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Bolts from the blue

Image of The remains of Surrey Lodge, an apartment building destroyed by a V2 rocket on 4 January 1945.  The photograph was apparently taken on the following day and graphically shows how a 5 storey building was reduced to rubble.

The remains of Surrey Lodge, an apartment building destroyed by a V2 rocket on 4 January 1945. The photograph was apparently taken on the following day and graphically shows how a 5 storey building was reduced to rubble. Courtesy of Lambeth Archives.

Barely 150 metres from Imperial War Museum London is the site of the most destructive explosion in Lambeth during the Second World War, which killed 43 people.  Just before 8.30pm on the night of Thursday 4 January 1945 a huge explosion destroyed an apartment building, Surrey Lodge, on the corner of Kennington Road and Lambeth Road.   The old Lambeth Baths and a chapel on the opposite side of Lambeth Road were also severely damaged.  The blast also extensively damaged the northern and western sides of the  Imperial War Museum as well as many surrounding buildings.

There was no warning – no air raid sirens or sounds of approaching aircraft – just the explosion.  However the initial detonation was followed by a distinctive roaring noise and a sonic boom, because the disaster was caused by a German V2 rocket – the world’s first ballistic missile – diving into the building faster than the speed of sound.

Image of The remains of the Lambeth Baths and Washhouse, and a chapel, on the opposite side of Lambeth Road from Surrey Lodge.  The dome of the Imperial War Museum can be seen in the background across the park.

The remains of the Lambeth Baths and Washhouse, and a chapel, on the opposite side of Lambeth Road from Surrey Lodge. The dome of the Imperial War Museum can be seen in the background across the park. Courtesy of Lambeth Archives.

The scenes that followed would have been only too familiar to many Londoners after four years of war.  One survivor described the aftermath of a similar blast once the rumble of collapsing buildings died away:

‘…there was a pause and everything was absolutely quiet for several seconds.  After that all you could hear were people screaming from their terrible injuries, followed by the arrival of firemen and Army personnel …to help get us out from the debris. We looked awful with black and dust all over us, and, of course, we were still in our nighties!…’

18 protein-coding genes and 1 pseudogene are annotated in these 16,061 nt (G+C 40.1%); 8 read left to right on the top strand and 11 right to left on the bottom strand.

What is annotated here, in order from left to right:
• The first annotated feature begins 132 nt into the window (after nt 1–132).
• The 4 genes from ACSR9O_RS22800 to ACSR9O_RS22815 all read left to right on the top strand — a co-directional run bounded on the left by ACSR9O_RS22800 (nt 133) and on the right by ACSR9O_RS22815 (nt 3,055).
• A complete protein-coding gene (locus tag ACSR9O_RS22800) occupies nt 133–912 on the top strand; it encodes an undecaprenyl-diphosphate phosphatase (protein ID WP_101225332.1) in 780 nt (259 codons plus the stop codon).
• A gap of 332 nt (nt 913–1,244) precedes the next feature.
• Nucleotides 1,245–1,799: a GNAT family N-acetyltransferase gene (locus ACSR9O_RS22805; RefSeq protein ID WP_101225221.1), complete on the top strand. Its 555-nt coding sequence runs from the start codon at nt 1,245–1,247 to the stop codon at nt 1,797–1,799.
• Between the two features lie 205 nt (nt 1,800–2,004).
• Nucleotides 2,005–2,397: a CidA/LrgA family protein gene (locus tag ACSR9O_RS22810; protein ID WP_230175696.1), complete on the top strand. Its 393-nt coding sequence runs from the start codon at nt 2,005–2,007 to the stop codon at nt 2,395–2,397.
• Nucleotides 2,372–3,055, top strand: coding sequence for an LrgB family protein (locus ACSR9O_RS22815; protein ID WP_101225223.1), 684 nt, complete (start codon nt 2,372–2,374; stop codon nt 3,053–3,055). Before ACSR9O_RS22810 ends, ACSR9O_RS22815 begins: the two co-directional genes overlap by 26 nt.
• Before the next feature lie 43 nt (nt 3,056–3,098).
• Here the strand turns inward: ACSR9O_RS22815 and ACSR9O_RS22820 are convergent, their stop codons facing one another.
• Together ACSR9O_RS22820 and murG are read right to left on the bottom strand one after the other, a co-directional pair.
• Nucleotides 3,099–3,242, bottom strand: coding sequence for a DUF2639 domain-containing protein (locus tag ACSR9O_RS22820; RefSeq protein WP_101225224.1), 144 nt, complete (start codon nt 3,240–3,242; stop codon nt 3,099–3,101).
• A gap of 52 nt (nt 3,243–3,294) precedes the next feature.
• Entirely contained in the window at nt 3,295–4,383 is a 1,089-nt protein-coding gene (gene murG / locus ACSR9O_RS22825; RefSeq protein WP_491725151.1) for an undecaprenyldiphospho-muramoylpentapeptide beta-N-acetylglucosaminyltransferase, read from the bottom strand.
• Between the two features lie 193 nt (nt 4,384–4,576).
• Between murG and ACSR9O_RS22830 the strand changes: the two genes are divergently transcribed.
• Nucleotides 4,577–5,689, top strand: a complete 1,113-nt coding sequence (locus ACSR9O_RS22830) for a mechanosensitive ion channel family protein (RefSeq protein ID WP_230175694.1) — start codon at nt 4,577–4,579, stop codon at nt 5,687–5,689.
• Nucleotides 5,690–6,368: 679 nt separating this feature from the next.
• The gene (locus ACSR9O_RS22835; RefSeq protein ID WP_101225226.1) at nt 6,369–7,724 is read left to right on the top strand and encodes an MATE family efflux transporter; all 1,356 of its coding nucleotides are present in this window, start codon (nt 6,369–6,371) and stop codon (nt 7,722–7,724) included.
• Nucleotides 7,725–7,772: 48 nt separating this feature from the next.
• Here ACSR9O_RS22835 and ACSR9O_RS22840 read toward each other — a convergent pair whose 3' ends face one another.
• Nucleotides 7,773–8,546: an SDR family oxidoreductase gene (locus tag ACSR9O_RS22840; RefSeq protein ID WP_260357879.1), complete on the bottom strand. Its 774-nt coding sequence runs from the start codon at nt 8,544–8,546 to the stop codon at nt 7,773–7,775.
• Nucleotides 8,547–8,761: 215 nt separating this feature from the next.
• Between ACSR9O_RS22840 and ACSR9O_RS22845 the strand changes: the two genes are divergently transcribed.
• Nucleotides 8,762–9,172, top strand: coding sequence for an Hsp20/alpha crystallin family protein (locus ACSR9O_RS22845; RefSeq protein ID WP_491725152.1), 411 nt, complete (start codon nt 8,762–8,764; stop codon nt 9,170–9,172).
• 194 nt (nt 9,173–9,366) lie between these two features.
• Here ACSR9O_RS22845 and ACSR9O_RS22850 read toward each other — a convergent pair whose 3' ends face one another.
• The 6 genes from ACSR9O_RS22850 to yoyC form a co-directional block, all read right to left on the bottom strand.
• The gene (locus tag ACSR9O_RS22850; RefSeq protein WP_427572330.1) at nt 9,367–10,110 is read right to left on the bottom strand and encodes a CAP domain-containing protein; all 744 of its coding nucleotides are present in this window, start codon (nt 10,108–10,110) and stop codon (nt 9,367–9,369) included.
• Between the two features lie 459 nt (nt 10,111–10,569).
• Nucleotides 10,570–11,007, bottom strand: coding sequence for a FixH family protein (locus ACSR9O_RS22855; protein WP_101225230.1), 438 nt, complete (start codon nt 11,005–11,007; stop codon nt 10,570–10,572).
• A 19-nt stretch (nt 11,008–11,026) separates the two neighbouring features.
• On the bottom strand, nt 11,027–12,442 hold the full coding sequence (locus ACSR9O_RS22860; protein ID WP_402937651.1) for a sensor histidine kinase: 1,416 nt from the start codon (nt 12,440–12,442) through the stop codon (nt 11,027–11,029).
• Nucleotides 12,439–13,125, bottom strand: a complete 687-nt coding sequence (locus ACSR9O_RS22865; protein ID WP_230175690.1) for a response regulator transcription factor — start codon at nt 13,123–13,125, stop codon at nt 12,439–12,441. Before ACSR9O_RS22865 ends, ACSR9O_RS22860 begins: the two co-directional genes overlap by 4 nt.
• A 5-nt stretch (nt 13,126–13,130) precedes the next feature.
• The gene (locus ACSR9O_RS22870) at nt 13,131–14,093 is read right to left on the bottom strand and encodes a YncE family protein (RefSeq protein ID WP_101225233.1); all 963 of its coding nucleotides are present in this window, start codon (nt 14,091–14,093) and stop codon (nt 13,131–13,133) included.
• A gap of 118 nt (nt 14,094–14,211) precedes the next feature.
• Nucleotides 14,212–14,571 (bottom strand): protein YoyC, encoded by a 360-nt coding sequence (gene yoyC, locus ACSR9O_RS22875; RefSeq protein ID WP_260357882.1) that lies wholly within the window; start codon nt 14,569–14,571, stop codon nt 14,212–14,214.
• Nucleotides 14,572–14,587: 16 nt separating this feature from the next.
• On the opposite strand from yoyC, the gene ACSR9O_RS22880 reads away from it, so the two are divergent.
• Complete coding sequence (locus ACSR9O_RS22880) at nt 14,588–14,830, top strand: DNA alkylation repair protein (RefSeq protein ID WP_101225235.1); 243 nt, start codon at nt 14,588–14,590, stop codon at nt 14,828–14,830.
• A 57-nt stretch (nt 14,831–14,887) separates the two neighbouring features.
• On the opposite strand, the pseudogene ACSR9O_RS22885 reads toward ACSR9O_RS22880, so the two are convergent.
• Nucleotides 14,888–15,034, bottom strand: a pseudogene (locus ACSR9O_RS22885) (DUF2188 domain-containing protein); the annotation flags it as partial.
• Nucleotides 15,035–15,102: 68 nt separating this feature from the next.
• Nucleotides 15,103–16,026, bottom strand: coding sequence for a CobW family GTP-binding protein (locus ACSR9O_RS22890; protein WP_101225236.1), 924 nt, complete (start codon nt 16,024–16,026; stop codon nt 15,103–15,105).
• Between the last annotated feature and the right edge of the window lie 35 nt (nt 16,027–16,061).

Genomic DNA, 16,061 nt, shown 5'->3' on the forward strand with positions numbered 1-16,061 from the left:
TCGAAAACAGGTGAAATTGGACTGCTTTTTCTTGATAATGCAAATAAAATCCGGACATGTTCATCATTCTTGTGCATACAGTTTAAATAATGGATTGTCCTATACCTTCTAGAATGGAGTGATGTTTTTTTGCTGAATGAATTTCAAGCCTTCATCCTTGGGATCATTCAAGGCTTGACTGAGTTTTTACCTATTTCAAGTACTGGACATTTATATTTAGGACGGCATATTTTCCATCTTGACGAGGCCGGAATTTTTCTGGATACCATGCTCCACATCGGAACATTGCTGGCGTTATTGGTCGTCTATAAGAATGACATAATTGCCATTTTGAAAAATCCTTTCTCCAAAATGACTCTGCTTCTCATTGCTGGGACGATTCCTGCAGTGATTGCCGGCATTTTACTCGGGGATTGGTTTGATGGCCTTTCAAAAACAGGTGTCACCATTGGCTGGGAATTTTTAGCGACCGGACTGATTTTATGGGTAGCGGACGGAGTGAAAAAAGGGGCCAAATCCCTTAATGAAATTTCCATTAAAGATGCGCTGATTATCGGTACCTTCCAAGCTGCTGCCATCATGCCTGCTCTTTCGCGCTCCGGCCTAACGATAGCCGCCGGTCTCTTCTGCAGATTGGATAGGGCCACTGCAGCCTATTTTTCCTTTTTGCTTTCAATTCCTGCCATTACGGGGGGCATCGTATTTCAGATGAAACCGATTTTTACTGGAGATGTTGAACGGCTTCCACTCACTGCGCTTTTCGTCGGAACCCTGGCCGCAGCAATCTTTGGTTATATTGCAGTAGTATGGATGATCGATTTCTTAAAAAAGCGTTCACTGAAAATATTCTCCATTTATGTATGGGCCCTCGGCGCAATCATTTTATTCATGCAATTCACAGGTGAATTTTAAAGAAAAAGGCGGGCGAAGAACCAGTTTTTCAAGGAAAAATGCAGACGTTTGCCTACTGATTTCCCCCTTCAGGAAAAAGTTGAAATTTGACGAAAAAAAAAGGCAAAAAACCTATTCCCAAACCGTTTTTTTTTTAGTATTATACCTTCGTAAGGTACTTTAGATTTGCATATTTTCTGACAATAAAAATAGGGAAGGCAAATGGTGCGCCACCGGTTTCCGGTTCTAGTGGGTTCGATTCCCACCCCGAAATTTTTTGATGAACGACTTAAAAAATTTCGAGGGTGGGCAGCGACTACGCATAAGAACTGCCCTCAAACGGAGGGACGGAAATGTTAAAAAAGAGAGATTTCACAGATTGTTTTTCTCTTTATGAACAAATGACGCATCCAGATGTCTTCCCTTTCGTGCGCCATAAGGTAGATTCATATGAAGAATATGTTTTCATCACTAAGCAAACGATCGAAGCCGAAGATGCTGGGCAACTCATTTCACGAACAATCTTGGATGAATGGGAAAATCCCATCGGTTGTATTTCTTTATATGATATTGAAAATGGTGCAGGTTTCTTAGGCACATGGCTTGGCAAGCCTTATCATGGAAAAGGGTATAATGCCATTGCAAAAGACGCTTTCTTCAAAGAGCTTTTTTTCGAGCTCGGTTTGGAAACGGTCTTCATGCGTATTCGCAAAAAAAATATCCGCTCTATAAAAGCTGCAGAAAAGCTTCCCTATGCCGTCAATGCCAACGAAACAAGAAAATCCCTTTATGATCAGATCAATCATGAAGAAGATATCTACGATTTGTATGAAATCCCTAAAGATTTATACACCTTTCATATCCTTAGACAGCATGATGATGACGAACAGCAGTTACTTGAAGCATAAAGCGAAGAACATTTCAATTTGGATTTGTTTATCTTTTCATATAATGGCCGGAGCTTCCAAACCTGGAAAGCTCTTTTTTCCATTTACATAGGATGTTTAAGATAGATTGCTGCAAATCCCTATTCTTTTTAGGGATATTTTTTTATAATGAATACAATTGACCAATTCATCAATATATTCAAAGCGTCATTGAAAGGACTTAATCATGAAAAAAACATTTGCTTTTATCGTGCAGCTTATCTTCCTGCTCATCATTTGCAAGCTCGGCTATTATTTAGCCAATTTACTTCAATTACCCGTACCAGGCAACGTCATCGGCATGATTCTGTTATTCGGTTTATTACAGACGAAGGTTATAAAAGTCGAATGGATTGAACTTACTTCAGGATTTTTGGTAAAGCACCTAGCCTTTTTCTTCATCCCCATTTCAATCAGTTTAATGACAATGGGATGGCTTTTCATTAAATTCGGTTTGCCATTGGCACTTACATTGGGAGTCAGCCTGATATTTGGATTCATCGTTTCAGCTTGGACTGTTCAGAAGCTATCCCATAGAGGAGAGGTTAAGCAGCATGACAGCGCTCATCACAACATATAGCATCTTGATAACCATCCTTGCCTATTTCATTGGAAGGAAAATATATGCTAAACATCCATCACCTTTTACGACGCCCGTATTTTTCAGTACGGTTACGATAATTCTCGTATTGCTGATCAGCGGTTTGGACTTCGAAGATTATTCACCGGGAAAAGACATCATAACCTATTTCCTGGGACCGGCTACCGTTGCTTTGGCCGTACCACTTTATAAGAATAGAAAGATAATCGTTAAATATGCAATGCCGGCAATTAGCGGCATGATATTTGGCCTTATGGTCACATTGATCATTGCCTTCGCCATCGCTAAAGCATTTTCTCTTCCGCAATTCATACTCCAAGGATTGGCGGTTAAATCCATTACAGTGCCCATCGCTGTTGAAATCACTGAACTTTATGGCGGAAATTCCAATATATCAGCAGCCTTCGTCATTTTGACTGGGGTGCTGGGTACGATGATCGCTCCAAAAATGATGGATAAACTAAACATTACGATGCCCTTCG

With the grey light of dawn the full extent of the damage was revealed.  Daylight also revealed the continuing rescue operations.  But as the likelihood diminished of finding any more survivors alive, so the nature of the work changed.  The cranes, lorries and workmen were increasingly clearing up the site to make it safe, removing rubble, and helping to recover residents’ personal belongings while starting to stabilise or repair damaged buildings.  Lambeth Road was cleared and the tram service was restored.  Soon this would become just one more London bomb site.

Image of Lambeth Towers otoday which ccupies the site where the baths used to stand

Today Lambeth Towers occupies the site where the baths used to stand. Courtesy of Mark Whitmore.

This was one of 1,054 V2 rockets that reached Britain during a campaign that lasted from 8 September 1944 to 27 March 1945, killing 2,700 people and injuring 6,500 people.  Ironically more people died – an estimated 20,000 – working as slave labourers producing the weapons.

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2 comments
  1. beryl hatton says: August 4, 20131:00 pm

    The Museum video pictures of Manchester the morning after the blitz was like being back in time when my father took me with him to Manchester to see if his office was still there. It was OK as it was the far end of Deansgate. I vividly remember, aged 4, seeing all the firemen, hoses and fire engines at the junction of Market Street and Deansgate . I can recall the smell of fire and smoke and burnt buildings. That memory was instantly recalled when I saw the video of the Manchester Blitz on my recent visit to the War Museum. It brought tears to my eyes to remember it all.

    • Alys Cundy says: August 5, 20132:35 pm

      Hi Beryl,

      Thank you for sharing your memories of what must have been a frightening time. Film can be a very powerful way of recording and remembering the events of war and the people caught up in them. If you would like to see more of the material, including photographs and sound recordings, that we have on the Manchester Blitz do have a look on our Collections Search.

      Thank you again and all the best,

      Alys

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